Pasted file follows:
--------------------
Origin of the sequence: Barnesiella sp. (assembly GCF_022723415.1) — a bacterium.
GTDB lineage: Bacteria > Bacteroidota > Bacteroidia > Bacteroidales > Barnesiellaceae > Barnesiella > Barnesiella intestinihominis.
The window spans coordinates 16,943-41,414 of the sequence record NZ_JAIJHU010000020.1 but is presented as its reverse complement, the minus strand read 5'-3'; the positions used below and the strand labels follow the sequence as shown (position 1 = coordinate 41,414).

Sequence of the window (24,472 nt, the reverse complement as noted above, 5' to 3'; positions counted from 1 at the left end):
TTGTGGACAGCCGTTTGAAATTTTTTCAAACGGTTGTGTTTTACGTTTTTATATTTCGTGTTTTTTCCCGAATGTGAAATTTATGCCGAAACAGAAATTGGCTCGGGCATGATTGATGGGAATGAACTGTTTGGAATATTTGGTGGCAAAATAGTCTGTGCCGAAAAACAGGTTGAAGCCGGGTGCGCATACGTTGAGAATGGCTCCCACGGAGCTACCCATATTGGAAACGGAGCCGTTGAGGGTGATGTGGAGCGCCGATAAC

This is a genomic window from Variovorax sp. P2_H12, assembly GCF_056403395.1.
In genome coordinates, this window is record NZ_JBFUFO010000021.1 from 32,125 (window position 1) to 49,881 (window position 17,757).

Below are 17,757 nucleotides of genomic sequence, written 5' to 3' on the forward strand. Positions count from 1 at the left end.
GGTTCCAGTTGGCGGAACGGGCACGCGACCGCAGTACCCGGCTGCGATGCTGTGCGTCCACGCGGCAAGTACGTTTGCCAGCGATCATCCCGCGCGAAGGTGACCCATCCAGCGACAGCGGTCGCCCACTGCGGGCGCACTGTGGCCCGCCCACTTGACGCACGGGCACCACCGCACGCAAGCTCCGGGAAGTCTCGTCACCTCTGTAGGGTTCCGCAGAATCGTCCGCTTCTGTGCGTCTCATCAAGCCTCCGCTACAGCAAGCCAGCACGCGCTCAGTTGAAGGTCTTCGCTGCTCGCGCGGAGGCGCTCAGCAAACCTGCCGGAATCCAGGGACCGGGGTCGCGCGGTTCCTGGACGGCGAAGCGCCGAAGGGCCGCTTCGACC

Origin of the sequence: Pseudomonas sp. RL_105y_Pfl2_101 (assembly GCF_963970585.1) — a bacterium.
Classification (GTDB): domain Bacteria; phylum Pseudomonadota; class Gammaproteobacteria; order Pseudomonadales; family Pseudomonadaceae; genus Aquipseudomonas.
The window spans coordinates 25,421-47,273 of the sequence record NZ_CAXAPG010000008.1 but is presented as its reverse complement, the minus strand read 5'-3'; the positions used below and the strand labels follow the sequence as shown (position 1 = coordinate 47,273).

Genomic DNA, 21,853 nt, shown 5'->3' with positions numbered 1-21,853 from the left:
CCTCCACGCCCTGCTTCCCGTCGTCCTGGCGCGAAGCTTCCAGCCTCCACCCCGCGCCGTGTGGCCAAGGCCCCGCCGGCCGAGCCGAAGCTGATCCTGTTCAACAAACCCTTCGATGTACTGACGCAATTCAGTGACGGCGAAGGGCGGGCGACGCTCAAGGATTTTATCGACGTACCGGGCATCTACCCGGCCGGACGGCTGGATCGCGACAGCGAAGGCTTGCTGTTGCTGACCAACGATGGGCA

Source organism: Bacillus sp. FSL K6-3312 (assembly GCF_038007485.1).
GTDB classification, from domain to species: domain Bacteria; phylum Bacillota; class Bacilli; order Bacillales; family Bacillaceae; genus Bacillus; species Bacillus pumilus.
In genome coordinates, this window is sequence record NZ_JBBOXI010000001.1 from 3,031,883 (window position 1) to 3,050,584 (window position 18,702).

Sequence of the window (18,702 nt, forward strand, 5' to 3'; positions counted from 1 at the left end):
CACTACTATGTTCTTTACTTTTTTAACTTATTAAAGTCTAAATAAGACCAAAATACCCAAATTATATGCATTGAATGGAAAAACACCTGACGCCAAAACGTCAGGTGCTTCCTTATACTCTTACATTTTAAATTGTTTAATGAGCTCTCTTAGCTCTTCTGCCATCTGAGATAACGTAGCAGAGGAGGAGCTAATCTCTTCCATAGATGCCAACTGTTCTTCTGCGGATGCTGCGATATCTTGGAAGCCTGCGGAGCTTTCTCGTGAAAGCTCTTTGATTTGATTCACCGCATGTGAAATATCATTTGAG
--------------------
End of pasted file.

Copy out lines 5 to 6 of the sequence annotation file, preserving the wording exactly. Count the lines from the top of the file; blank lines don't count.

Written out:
TTGTGGACAGCCGTTTGAAATTTTTTCAAACGGTTGTGTTTTACGTTTTTATATTTCGTGTTTTTTCCCGAATGTGAAATTTATGCCGAAACAGAAATTGGCTCGGGCATGATTGATGGGAATGAACTGTTTGGAATATTTGGTGGCAAAATAGTCTGTGCCGAAAAACAGGTTGAAGCCGGGTGCGCATACGTTGAGAATGGCTCCCACGGAGCTACCCATATTGGAAACGGAGCCGTTGAGGGTGATGTGGAGCGCCGATAAC

This is a genomic window from Variovorax sp. P2_H12, assembly GCF_056403395.1.